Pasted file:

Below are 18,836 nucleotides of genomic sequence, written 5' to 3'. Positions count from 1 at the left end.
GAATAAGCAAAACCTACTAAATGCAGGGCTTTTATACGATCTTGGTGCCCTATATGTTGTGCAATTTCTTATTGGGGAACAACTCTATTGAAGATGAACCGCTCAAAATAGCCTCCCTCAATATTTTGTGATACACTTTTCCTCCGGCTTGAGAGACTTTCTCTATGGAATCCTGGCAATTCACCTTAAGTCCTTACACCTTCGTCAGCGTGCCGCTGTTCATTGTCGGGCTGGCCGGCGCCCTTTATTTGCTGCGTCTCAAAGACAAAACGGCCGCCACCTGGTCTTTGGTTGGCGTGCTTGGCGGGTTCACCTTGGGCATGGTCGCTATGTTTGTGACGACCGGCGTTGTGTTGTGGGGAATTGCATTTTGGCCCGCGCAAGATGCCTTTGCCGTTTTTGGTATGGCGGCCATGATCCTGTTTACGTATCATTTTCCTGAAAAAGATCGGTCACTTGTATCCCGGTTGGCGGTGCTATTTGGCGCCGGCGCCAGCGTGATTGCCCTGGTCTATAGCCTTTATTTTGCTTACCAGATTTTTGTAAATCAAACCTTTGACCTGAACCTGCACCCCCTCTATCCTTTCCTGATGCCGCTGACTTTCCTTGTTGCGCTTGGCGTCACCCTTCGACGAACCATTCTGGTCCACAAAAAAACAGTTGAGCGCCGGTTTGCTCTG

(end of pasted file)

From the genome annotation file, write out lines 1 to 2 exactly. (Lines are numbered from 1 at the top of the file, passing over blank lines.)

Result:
Below are 18,836 nucleotides of genomic sequence, written 5' to 3'. Positions count from 1 at the left end.
GAATAAGCAAAACCTACTAAATGCAGGGCTTTTATACGATCTTGGTGCCCTATATGTTGTGCAATTTCTTATTGGGGAACAACTCTATTGAAGATGAACCGCTCAAAATAGCCTCCCTCAATATTTTGTGATACACTTTTCCTCCGGCTTGAGAGACTTTCTCTATGGAATCCTGGCAATTCACCTTAAGTCCTTACACCTTCGTCAGCGTGCCGCTGTTCATTGTCGGGCTGGCCGGCGCCCTTTATTTGCTGCGTCTCAAAGACAAAACGGCCGCCACCTGGTCTTTGGTTGGCGTGCTTGGCGGGTTCACCTTGGGCATGGTCGCTATGTTTGTGACGACCGGCGTTGTGTTGTGGGGAATTGCATTTTGGCCCGCGCAAGATGCCTTTGCCGTTTTTGGTATGGCGGCCATGATCCTGTTTACGTATCATTTTCCTGAAAAAGATCGGTCACTTGTATCCCGGTTGGCGGTGCTATTTGGCGCCGGCGCCAGCGTGATTGCCCTGGTCTATAGCCTTTATTTTGCTTACCAGATTTTTGTAAATCAAACCTTTGACCTGAACCTGCACCCCCTCTATCCTTTCCTGATGCCGCTGACTTTCCTTGTTGCGCTTGGCGTCACCCTTCGACGAACCATTCTGGTCCACAAAAAAACAGTTGAGCGCCGGTTTGCTCTG